This demand for “non-violence” is often based on a grievous misunderstanding of the dynamics at play in the 20th century people-led movements  for freedom in India and South Africa and civil rights for black Americans. These movements succeeded because those with the power to act were inspired (or ashamed) by the suffering of the powerless. In other words, if we find the suffering of people on our televisions abominable, we must demand change on their behalf. We must wake up to the truth of the Heart Sūtra: non-violence is violence, violence is non-violence.

 

A New Upāya

In fairness, the delusion of white American Buddhists has as much to do with how Asian teachers have presented Buddhism to American culture as it does with white Americans’ privileged position. Scholars such as Robert Sharf and David McMahan have documented how a constellation of Sri Lankan, Burmese, Chinese and Japanese teachers in the late 19th and early 20th centuries crafted reinterpretations of traditional Buddhist teachings to appeal to (and in some instances claim superiority over) white American Protestantism. These were desperate attempts at resisting the ideological colonialism of Christian missionaries that imposed foreign cultural norms on indigenous people while foreign powers exploited their labor and stole their agricultural products and natural resources.

 

These historical facts are included in the causes and conditions for white American Buddhist ideology. In order to truly take responsibility for our own mental habits, white American Buddhists have a responsibility to understand the true ancestors of our ideology. This inquiry reveals that our adopted pathway to enlightenment is built on racism, sexism, imperialism and predatory mercantilism. Put another way, the forms through which Buddhism is taught and practiced by white Americans are formed by greed, hatred and ignorance.

 

To take the dharma seriously is to overcome the karma arising from these delusions by cultivating appropriate action, meditation and understanding. Too often, I hear white American Buddhists make some statement along the lines of, “I change the world by being kind to those around me.” This is a kind intention and I have no issue with it on its face. Where the problem occurs is when these same people refuse to acknowledge and take responsibility for the fact that they decide who is around them. In our country, white people decide who exists where. When white people as individuals and communities choose–actively or passively–to live in ways that prevent them from encountering the marginalized, they are resisting the dharma. They choose not to observe, to question and to gain insight into how their minds relate to the suffering of those around them and how that suffering contributes to their own.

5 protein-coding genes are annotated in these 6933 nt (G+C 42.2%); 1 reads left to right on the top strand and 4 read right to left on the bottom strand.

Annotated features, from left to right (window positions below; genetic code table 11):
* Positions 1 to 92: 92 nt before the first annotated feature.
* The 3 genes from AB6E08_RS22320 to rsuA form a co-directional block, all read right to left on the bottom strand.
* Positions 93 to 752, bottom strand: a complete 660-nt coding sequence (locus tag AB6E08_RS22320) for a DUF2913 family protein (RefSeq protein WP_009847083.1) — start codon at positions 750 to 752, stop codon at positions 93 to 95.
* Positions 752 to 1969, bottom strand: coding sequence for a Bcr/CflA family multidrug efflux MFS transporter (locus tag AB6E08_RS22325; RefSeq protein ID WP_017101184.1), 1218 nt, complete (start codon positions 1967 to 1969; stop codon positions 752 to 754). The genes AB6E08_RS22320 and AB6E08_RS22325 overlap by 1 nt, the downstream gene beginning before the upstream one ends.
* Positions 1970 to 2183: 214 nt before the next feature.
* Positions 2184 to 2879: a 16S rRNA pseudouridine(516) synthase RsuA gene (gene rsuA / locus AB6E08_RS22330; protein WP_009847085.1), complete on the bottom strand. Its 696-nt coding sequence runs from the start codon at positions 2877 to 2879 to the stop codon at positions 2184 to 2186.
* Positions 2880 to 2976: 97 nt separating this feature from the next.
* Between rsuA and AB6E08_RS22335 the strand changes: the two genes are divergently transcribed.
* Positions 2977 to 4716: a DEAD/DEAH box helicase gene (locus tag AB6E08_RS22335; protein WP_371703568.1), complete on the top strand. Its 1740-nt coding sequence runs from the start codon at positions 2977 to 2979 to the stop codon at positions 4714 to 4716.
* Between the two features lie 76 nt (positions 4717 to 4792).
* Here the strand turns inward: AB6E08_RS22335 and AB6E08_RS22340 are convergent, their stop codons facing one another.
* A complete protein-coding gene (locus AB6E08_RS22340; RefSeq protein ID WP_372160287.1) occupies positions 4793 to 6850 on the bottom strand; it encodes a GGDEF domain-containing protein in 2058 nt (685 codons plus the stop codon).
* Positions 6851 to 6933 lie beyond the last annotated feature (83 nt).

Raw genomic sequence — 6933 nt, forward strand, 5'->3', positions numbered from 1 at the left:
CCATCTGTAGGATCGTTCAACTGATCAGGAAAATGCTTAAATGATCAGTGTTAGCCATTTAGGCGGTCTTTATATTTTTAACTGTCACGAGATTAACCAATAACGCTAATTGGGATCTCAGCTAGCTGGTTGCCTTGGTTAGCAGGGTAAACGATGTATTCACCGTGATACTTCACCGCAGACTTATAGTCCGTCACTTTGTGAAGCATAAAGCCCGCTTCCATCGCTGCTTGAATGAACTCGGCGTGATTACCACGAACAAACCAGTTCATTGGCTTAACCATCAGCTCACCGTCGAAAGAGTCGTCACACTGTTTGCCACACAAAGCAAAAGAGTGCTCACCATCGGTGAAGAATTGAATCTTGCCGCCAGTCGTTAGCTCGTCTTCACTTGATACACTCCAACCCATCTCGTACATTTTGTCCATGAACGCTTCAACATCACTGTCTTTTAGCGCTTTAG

The tradition, going back to the time of the Buddha Śākyamuni, teaches the employment of expedient techniques to overcome entrenched mental habits. White American Buddhists have an obligation to innovate skillful means for overcoming the ignorance (in Sanskrit, avidya, or literally “non-seeing”) to racism and other ideologies of oppression. These techniques must address how we have failed to compassionately welcome the Other into our neighborhoods, businesses, homes and sanghas on their own terms and in order to meet their needs.

 

Taking the opportunity to see how our minds cause us to confine others to invisible prisons of inequity, we have an obligation to share this insight with others just as the devas directed the the renunciant prince to preach following his defeat of Mara. If the Tathāgata’s experience is any indication, not everyone will accept the teachings. It may be terrifying to speak out against the powers that maintain our privileged position, but sharing the dharma is the only true refuge.

 

White American Buddhists–with whatever emotional scars, addictions or feelings of inadequacy we may carry–are among the most privileged people to have ever lived. We carry the obligation to shape this world into one of peace and true liberation.